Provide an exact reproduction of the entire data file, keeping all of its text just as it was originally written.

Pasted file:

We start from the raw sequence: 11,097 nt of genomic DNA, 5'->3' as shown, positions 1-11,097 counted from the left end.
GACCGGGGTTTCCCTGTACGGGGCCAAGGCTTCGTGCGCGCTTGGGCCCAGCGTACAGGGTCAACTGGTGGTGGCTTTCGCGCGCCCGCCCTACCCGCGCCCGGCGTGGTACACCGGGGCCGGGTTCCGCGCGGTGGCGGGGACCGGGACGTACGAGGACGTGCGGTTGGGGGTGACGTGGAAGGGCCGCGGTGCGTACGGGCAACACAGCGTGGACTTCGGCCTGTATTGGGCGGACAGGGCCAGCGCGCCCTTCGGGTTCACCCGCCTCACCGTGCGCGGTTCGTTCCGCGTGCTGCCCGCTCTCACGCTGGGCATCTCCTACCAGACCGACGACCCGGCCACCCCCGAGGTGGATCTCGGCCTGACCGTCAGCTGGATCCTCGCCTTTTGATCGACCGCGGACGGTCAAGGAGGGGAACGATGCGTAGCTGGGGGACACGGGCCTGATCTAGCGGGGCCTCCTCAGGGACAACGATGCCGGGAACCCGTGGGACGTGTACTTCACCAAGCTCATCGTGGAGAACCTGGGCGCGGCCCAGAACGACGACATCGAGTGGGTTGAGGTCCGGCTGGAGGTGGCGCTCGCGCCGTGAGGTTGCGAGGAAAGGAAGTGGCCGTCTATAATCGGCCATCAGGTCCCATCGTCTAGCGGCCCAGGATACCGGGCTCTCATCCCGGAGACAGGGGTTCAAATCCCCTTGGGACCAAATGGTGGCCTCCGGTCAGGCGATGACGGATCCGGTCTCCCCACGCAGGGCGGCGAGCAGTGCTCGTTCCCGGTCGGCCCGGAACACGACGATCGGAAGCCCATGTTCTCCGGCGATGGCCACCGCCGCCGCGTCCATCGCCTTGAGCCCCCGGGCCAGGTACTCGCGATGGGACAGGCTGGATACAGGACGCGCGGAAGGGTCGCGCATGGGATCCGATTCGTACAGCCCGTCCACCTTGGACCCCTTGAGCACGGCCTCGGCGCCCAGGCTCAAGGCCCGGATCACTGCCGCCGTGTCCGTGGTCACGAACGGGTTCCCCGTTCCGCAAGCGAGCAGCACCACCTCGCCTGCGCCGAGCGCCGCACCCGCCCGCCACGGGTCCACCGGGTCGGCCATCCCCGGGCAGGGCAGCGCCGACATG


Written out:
We start from the raw sequence: 11,097 nt of genomic DNA, 5'->3' as shown, positions 1-11,097 counted from the left end.
GACCGGGGTTTCCCTGTACGGGGCCAAGGCTTCGTGCGCGCTTGGGCCCAGCGTACAGGGTCAACTGGTGGTGGCTTTCGCGCGCCCGCCCTACCCGCGCCCGGCGTGGTACACCGGGGCCGGGTTCCGCGCGGTGGCGGGGACCGGGACGTACGAGGACGTGCGGTTGGGGGTGACGTGGAAGGGCCGCGGTGCGTACGGGCAACACAGCGTGGACTTCGGCCTGTATTGGGCGGACAGGGCCAGCGCGCCCTTCGGGTTCACCCGCCTCACCGTGCGCGGTTCGTTCCGCGTGCTGCCCGCTCTCACGCTGGGCATCTCCTACCAGACCGACGACCCGGCCACCCCCGAGGTGGATCTCGGCCTGACCGTCAGCTGGATCCTCGCCTTTTGATCGACCGCGGACGGTCAAGGAGGGGAACGATGCGTAGCTGGGGGACACGGGCCTGATCTAGCGGGGCCTCCTCAGGGACAACGATGCCGGGAACCCGTGGGACGTGTACTTCACCAAGCTCATCGTGGAGAACCTGGGCGCGGCCCAGAACGACGACATCGAGTGGGTTGAGGTCCGGCTGGAGGTGGCGCTCGCGCCGTGAGGTTGCGAGGAAAGGAAGTGGCCGTCTATAATCGGCCATCAGGTCCCATCGTCTAGCGGCCCAGGATACCGGGCTCTCATCCCGGAGACAGGGGTTCAAATCCCCTTGGGACCAAATGGTGGCCTCCGGTCAGGCGATGACGGATCCGGTCTCCCCACGCAGGGCGGCGAGCAGTGCTCGTTCCCGGTCGGCCCGGAACACGACGATCGGAAGCCCATGTTCTCCGGCGATGGCCACCGCCGCCGCGTCCATCGCCTTGAGCCCCCGGGCCAGGTACTCGCGATGGGACAGGCTGGATACAGGACGCGCGGAAGGGTCGCGCATGGGATCCGATTCGTACAGCCCGTCCACCTTGGACCCCTTGAGCACGGCCTCGGCGCCCAGGCTCAAGGCCCGGATCACTGCCGCCGTGTCCGTGGTCACGAACGGGTTCCCCGTTCCGCAAGCGAGCAGCACCACCTCGCCTGCGCCGAGCGCCGCACCCGCCCGCCACGGGTCCACCGGGTCGGCCATCCCCGGGCAGGGCAGCGCCGACATG